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06/22/87 Dolph Leffler, Jr., As v. Engler

June 22, 1987

DOLPH LEFFLER, JR., AS TRUSTEE, PLAINTIFF-APPELLANT

v.

ENGLER, ZOGHLIN & MANN, LTD., ET AL., DEFENDANTS-APPELLEES



APPELLATE COURT OF ILLINOIS, FIRST DISTRICT, FIRST DIVISION

510 N.E.2d 1018, 157 Ill. App. 3d 718, 109 Ill. Dec. 950 1987.IL.862

Appeal from the Circuit Court of Cook County; the Hon. Joseph R. Schwaba, Judge, presiding.

APPELLATE Judges:

JUSTICE O'CONNOR delivered the opinion of the court. QUINLAN, P.J., and BUCKLEY, J., concur.

DECISION OF THE COURT DELIVERED BY THE HONORABLE JUDGE O'CONNOR

Plaintiff, Dolph Leffler, Jr., appeals from the order of the circuit court of Cook County granting defendants', Engler, Zoghlin & Mann, Ltd., and Ronald H. Engler's, motion to dismiss plaintiff's complaint with prejudice. On appeal, plaintiff's main contention is that because defendants fraudulently concealed plaintiff's cause of action, the statute of limitations within which he may have brought suit was extended for five years from the date he discovered the fraud. For the reasons that follow, we reverse and remand for further proceedings.

The pleadings reveal the following facts: Plaintiff was a trustee and participant of the "Suburban Tire Company Pension Plan and Trust." Defendant, Ronald H. Engler, was an employee and agent of defendant Engler, Zoghlin & Mann, Ltd., and was an enrolled actuary.

In about March of 1979, plaintiff, on behalf of Suburban Tire Company (Suburban), and through his agent, Nicholas B. Burke, entered into an agreement with defendants whereby defendants were to prepare a pension plan for Suburban's employees. Plaintiff was to pay defendants a fee of up to 15% of Suburban's deposits in the pension plan. Defendants represented to plaintiff that the plan complied with the Employee Retirement Income Security Act of 1974 (29 U.S.C. secs. 1001 through 1461 (1982)); that deposited funds would be invested in an annuity contract secured by defendants; that the annuity contract was an appropriate, safe and productive investment; and that defendants would provide "competent, honest and reasonably priced services as fiduciaries of such pension plan." Defendants made the above representations in order to induce plaintiff to enter the agreement with defendants. Plaintiff relied on those representations in deciding to enter such an agreement and to deposit $15,000 with defendants for the purchase of an annuity insurance policy.

In October of 1982, plaintiff first learned that defendants had collected a 68% commission, or $10,200, on the plaintiff's purchase of the annuity, instead of the agreed 15%, or $2,250.

In December of 1984, plaintiff filed suit against defendants in the United States Court for the Northern District of Illinois based on ERISA. On May 21, 1985, the district court dismissed the Federal suit because the pension plan, which gave rise to the cause of action, was outside the scope and coverage of Title I of ERISA.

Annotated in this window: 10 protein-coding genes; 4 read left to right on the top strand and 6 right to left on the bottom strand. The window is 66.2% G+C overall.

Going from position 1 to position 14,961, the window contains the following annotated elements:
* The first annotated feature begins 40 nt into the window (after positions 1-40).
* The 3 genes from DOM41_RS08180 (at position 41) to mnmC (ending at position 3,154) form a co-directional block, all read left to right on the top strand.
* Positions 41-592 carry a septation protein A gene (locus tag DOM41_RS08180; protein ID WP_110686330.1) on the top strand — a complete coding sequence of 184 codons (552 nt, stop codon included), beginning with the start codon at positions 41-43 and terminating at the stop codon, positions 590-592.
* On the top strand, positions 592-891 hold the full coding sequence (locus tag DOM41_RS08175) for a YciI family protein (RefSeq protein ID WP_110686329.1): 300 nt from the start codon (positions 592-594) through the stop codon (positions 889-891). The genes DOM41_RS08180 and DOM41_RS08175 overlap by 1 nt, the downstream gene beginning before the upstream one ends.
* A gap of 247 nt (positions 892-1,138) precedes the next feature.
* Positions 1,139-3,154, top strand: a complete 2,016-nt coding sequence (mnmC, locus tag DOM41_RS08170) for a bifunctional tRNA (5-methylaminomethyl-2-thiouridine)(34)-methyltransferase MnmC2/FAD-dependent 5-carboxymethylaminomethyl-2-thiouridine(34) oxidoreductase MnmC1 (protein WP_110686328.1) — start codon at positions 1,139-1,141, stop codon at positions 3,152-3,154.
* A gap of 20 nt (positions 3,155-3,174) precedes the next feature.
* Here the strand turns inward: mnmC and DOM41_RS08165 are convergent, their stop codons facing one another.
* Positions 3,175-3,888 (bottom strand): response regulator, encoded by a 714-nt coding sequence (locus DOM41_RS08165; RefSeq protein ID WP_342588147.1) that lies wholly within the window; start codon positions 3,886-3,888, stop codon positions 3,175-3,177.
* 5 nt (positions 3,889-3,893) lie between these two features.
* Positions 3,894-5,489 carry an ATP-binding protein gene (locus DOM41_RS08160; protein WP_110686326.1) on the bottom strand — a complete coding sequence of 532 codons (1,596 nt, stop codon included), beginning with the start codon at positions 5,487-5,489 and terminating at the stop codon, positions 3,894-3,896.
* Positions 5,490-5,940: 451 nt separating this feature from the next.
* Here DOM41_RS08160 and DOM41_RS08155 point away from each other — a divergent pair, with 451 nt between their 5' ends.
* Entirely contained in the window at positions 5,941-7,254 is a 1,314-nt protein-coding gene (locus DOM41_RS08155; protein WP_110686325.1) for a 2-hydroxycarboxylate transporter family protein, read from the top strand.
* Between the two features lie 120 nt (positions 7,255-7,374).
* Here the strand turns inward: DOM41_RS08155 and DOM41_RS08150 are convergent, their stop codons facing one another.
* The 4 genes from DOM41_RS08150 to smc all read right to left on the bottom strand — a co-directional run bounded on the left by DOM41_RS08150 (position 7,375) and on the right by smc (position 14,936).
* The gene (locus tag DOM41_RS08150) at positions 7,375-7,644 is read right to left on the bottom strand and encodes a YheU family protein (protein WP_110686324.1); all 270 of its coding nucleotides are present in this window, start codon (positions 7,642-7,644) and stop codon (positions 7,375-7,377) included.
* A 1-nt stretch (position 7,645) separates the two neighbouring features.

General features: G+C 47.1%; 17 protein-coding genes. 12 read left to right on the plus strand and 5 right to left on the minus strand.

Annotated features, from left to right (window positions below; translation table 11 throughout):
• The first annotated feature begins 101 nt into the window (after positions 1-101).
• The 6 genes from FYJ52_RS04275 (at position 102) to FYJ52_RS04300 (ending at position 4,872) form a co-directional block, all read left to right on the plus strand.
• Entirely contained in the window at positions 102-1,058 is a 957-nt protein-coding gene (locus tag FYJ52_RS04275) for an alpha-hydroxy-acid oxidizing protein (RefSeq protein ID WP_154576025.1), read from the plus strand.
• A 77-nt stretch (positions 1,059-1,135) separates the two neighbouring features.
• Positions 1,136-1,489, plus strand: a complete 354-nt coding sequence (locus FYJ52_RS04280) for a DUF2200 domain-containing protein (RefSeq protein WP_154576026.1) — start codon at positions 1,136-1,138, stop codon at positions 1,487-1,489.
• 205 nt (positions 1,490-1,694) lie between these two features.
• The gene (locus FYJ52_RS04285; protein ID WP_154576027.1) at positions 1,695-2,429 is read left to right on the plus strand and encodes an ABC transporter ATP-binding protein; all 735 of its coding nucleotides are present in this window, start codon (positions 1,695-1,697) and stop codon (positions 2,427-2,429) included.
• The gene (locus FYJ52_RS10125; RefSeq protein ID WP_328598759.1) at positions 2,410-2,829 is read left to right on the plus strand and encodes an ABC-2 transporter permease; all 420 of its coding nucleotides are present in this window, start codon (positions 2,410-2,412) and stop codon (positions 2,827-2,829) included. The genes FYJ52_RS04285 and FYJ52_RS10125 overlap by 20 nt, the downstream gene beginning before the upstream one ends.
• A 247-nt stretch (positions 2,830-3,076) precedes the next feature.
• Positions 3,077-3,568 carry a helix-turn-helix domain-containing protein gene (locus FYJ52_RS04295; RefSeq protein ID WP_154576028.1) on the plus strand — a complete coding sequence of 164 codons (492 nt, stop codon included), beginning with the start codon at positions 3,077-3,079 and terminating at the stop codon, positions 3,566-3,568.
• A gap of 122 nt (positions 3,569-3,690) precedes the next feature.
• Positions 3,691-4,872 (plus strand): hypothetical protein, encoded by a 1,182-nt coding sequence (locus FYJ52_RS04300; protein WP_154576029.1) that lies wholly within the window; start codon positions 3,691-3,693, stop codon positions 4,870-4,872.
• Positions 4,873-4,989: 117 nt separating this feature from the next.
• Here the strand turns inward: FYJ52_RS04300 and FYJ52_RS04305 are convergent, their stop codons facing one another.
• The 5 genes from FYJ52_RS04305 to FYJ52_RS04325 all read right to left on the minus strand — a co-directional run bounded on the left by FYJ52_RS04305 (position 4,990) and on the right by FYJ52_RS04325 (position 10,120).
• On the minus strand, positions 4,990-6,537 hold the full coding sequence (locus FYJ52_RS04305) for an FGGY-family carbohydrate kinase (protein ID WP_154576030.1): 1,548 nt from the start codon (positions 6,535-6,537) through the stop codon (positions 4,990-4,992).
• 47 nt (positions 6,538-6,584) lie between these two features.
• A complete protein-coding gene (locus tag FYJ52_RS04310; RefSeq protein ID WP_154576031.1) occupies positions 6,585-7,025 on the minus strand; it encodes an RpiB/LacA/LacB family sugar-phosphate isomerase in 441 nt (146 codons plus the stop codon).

Four months later, on September 17, 1985, plaintiff filed suit against defendants in the circuit court of Cook County for the same actions on which the Federal suit was based. The complaint alleges breach of contract (count I); fraud (count II); deceptive trade practices (count III); and unjust enrichment (count IV).

On October 21, 1985, defendants moved to dismiss the complaint on the ground that it was time barred under the applicable five-year statute of limitations for an unwritten agreement. (Ill. Rev. Stat. 1985, ch. 110, par. 13-205.) Although no motion to strike defendants' motion to dismiss appears in the record, on January 17, 1986, the court denied such a motion. Thereafter, on January 31, 1986, the court granted defendants' motion to dismiss with prejudice.

The parties agree as to the following: The applicable statute of limitations is the five-year statute for unwritten agreements. (Ill. Rev. Stat. 1985, ch. 110, par. 13 -- 205.) The alleged cause of action accrued in March of 1979; therefore, plaintiff had until March of 1984 to file suit against defendants. Plaintiff first discovered the alleged fraud which defendants allegedly had been perpetrating against him since March of 1979 in October of 1982, which left him 17 months to file his cause of action during the five-year limitation period.

Plaintiff contends that because defendants fraudulently concealed plaintiff's cause of action, the statute of limitations is extended pursuant to section 13-215 of the Code of Civil Procedure (Ill. Rev. Stat. 1985, ch. 110, par. 13-205), which provides that if a cause of action is fraudulently concealed, the party entitled to bring suit may do so at any time within five years from the date the party discovers he or she has a cause of action. (Ill. Rev. Stat. 1985, ch. 110, par. 13-215.) Plaintiff further argues that because defendants were ...


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